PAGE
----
The EPA is doing everything it can to avoid taking responsibility for the Gold King Mine disaster, where the EPA spilled millions of gallons of toxic waste water into the Animus river. So far, the Committee responsible for investigating the spill has faced EPA delays, withheld documents and even, it seems, doctored video.
With the tragic deaths of two newscasters at the hands of a disgruntled ex-employee on Wednesday, August 26 come the predictable calls for tighter gun control and keeping guns out the hands of “crazy” people. In no case, however, do the proposed solutions bear any relationship the crime itself. According to the media and progressive politicians, we have a “crime problem” and a “gun problem.”
In today’s episode of the In The Tank Podcast, Host Donny Kendal and John Nothdruft discuss some of the latest interesting news stories. These stories include Illinois’ Lotto mishap, robots taking over, price fixing, police body cameras, and selfies in the ballot box. Kendal and Nothdruft also play Who Said It? – Kayne West or Donald Trump.
With the seventieth anniversary this year of the end of the Second World War, a number of commentators have focused on the presumed “unity” of America seven decades ago to “win the war” against global tyranny and international aggression by Nazi Germany and Imperial Japan. Individuals put aside their individual personal and petty interests to support and fight for a “greater collective cause.”
In the same way that EPA has extended its control over water—and even land—under clean water laws (See Part 1), it has exceeded Constitutional authority and the intent of Congress under the Clean Air Acts. Once again, it has caused an enormous waste of billions of taxpayer dollars on government itself—and costs approaching a trillion dollars for compliance in the private sector. All this with measures that have little benefit—and often negative consequences—to the environment or human health. Take carbon dioxide for example.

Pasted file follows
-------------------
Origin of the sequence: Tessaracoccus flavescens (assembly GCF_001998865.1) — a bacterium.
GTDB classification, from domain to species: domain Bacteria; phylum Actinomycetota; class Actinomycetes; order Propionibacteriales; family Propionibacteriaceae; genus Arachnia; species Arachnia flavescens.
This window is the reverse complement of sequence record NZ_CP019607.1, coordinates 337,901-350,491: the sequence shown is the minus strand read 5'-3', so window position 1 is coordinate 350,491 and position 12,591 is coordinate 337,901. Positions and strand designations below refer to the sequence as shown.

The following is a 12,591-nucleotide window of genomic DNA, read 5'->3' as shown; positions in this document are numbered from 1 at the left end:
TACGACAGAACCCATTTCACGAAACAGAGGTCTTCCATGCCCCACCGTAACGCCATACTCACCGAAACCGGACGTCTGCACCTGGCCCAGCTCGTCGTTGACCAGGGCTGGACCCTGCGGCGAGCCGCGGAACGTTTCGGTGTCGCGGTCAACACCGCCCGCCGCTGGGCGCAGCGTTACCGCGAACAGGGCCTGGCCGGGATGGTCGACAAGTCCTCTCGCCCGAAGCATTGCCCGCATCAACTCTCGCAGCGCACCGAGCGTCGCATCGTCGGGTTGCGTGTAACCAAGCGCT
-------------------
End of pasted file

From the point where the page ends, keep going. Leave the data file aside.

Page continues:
Quite remarkably, for the second time in a week, The New York Times has shown some economic sense. Let me repeat that, with some emphasis added: For the second time in a week, The New York Times has shown some economic sense.
Cato Institute Vice President of Defense and Foreign Policy Studies Christopher Preble presented on U.S. foreign policy on Thursday. He argued that the United States is in a good position[…]
Today, Cato University Director Tom Palmer concluded his lecture series on the origins of state and government. He showed how guilds, churches, and other associations served as an alternative to[…]
Today, I started my second day at Cato University by attending a morning lecture by Jeffrey Miron, director of undergraduate economic studies at Harvard, on the power of incentives. Miron[…]
I am attending Cato University 2015, an immersive seminar program occurring on July 26-31 at the think tank’s headquarters in Washington, DC that educates students and professionals on political economy.[…]
The same agency that once promised not to list the Gunnison sage grouse also once said the yellow-billed cuckoo did not warrant listing, yet here we are again. Small wonder that the very word “cuckoo” means crazy.
Many forms of personal liberty are under attack today, from economic regulations that hinder people from their peaceful pursuits of earning a living and improving the material conditions of life to an increasingly intrusive surveillance state that is seems to follow every step we make and every breath we take.
How many times has government royally messed up something? And not fired anyone? Or done anything that remotely resembles improving their performance? Oh so very often. In part because they don’t care – once they have the power, they don’t care what happens to us. In part because they are too busy planning their next grabs.
“Every state has an equivalent of the EPA. … They’re much more effective, much more efficient and certainly much more accountable at the state and local level than they are in Washington, [DC],” Walker said.